2. Water-Level Data Analysis for the Saturated Zone Site-Scale Flow and Transport Model

    SciTech Connect (OSTI)

    P. Tucci

    2001-12-20T23:59:59.000Z

    This Analysis/Model Report (AMR) documents an updated analysis of water-level data performed to provide the saturated-zone, site-scale flow and transport model (CRWMS M&O 2000) with the configuration of the potentiometric surface, target water-level data, and hydraulic gradients for model calibration. The previous analysis was presented in ANL-NBS-HS-000034, Rev 00 ICN 01, Water-Level Data Analysis for the Saturated Zone Site-Scale Flow and Transport Model (USGS 2001). This analysis is designed to use updated water-level data as the basis for estimating water-level altitudes and the potentiometric surface in the SZ site-scale flow and transport model domain. The objectives of this revision are to develop computer files containing (1) water-level data within the model area (DTN: GS010908312332.002), (2) a table of known vertical head differences (DTN: GS0109083 12332.003), and (3) a potentiometric-surface map (DTN: GS010608312332.001) using an alternate concept from that presented in ANL-NBS-HS-000034, Rev 00 ICN 01 for the area north of Yucca Mountain. The updated water-level data include data obtained from the Nye County Early Warning Drilling Program (EWDP) and data from borehole USW WT-24. In addition to being utilized by the SZ site-scale flow and transport model, the water-level data and potentiometric-surface map contained within this report will be available to other government agencies and water users for ground-water management purposes. The potentiometric surface defines an upper boundary of the site-scale flow model, as well as provides information useful to estimation of the magnitude and direction of lateral ground-water flow within the flow system. Therefore, the analysis documented in this revision is important to SZ flow and transport calculations in support of total system performance assessment.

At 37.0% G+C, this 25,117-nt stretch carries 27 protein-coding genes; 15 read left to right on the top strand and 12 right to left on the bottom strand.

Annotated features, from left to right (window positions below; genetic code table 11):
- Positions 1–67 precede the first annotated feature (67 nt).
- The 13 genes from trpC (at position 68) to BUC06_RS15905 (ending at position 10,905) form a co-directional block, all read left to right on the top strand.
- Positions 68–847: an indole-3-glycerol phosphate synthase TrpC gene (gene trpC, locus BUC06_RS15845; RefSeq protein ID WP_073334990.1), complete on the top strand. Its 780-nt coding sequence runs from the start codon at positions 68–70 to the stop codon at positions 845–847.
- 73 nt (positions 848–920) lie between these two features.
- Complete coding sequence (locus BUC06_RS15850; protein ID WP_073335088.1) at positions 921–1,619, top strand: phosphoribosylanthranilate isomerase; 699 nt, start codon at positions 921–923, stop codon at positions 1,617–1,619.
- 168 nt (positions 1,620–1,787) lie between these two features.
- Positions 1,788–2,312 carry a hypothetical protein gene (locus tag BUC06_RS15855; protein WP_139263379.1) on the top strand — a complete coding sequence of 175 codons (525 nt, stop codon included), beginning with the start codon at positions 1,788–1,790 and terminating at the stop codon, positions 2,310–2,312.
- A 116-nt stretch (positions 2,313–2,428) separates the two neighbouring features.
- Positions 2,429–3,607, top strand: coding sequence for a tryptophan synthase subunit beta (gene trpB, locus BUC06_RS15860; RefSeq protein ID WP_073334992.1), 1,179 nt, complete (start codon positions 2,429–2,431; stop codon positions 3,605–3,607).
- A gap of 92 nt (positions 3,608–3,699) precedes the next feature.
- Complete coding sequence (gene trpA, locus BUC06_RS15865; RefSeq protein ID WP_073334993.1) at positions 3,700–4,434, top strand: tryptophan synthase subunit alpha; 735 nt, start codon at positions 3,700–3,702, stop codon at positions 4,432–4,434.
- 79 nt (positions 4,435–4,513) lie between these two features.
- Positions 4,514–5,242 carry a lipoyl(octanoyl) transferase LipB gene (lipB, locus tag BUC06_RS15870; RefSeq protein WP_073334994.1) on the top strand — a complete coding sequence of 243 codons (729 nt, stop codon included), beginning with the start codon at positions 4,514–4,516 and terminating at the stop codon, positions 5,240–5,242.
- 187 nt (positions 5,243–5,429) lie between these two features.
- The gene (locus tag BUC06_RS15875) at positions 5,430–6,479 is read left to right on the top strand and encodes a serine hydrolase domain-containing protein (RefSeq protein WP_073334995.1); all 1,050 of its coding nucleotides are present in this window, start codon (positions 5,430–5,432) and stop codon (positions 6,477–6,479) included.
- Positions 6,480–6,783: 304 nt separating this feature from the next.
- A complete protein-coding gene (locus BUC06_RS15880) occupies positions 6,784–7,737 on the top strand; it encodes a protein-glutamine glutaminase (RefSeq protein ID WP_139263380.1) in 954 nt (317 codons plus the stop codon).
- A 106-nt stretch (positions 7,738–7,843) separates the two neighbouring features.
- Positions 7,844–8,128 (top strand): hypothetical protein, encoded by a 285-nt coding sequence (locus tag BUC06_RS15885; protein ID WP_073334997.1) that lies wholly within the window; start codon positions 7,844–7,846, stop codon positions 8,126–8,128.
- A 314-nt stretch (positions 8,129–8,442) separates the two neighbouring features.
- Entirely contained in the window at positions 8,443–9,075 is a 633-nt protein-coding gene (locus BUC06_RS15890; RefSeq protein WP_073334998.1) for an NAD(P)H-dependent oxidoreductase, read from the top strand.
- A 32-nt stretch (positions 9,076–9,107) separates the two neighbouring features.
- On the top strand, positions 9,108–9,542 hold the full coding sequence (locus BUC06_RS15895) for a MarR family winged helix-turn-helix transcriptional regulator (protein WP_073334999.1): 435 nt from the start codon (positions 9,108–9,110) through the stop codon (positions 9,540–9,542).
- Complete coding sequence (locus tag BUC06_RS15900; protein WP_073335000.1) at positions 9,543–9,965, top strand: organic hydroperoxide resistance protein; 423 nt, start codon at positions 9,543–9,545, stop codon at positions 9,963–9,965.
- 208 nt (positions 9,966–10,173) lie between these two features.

3. Transported PDF Modeling of Nonpremixed Turbulent CO/H-2/N-2 Jet Flames

    SciTech Connect (OSTI)

    Zhao, xinyu; Haworth, D. C.; Huckaby, E. David

    2012-01-01T23:59:59.000Z